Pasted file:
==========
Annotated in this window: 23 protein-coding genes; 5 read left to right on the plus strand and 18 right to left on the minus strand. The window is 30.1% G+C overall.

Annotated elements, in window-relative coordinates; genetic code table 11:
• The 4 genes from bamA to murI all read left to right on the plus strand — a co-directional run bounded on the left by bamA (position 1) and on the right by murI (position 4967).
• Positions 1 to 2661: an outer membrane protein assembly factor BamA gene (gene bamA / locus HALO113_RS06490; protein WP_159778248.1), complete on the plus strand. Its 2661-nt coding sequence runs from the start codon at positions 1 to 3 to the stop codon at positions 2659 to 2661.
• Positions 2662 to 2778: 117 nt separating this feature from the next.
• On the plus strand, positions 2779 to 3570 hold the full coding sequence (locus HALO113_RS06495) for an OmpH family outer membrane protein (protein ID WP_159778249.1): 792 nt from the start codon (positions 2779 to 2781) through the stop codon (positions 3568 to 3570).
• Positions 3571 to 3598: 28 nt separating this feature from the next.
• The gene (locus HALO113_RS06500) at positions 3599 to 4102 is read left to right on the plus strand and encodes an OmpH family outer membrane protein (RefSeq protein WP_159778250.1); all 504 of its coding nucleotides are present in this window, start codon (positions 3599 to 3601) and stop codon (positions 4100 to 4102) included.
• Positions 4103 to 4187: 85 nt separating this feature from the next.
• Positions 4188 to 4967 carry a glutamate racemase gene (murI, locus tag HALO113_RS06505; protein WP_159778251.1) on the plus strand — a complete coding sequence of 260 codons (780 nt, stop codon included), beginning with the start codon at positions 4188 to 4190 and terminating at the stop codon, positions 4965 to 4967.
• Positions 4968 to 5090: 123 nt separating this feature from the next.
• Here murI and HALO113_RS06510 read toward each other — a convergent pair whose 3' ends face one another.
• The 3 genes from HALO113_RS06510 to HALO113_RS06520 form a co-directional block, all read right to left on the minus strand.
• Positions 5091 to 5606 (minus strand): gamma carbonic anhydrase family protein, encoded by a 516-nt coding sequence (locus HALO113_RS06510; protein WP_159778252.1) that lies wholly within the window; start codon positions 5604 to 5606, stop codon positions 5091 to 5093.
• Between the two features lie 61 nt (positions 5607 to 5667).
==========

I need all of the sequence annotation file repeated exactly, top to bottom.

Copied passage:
Annotated in this window: 23 protein-coding genes; 5 read left to right on the plus strand and 18 right to left on the minus strand. The window is 30.1% G+C overall.

Annotated elements, in window-relative coordinates; genetic code table 11:
• The 4 genes from bamA to murI all read left to right on the plus strand — a co-directional run bounded on the left by bamA (position 1) and on the right by murI (position 4967).
• Positions 1 to 2661: an outer membrane protein assembly factor BamA gene (gene bamA / locus HALO113_RS06490; protein WP_159778248.1), complete on the plus strand. Its 2661-nt coding sequence runs from the start codon at positions 1 to 3 to the stop codon at positions 2659 to 2661.
• Positions 2662 to 2778: 117 nt separating this feature from the next.
• On the plus strand, positions 2779 to 3570 hold the full coding sequence (locus HALO113_RS06495) for an OmpH family outer membrane protein (protein ID WP_159778249.1): 792 nt from the start codon (positions 2779 to 2781) through the stop codon (positions 3568 to 3570).
• Positions 3571 to 3598: 28 nt separating this feature from the next.
• The gene (locus HALO113_RS06500) at positions 3599 to 4102 is read left to right on the plus strand and encodes an OmpH family outer membrane protein (RefSeq protein WP_159778250.1); all 504 of its coding nucleotides are present in this window, start codon (positions 3599 to 3601) and stop codon (positions 4100 to 4102) included.
• Positions 4103 to 4187: 85 nt separating this feature from the next.
• Positions 4188 to 4967 carry a glutamate racemase gene (murI, locus tag HALO113_RS06505; protein WP_159778251.1) on the plus strand — a complete coding sequence of 260 codons (780 nt, stop codon included), beginning with the start codon at positions 4188 to 4190 and terminating at the stop codon, positions 4965 to 4967.
• Positions 4968 to 5090: 123 nt separating this feature from the next.
• Here murI and HALO113_RS06510 read toward each other — a convergent pair whose 3' ends face one another.
• The 3 genes from HALO113_RS06510 to HALO113_RS06520 form a co-directional block, all read right to left on the minus strand.
• Positions 5091 to 5606 (minus strand): gamma carbonic anhydrase family protein, encoded by a 516-nt coding sequence (locus HALO113_RS06510; protein WP_159778252.1) that lies wholly within the window; start codon positions 5604 to 5606, stop codon positions 5091 to 5093.
• Between the two features lie 61 nt (positions 5607 to 5667).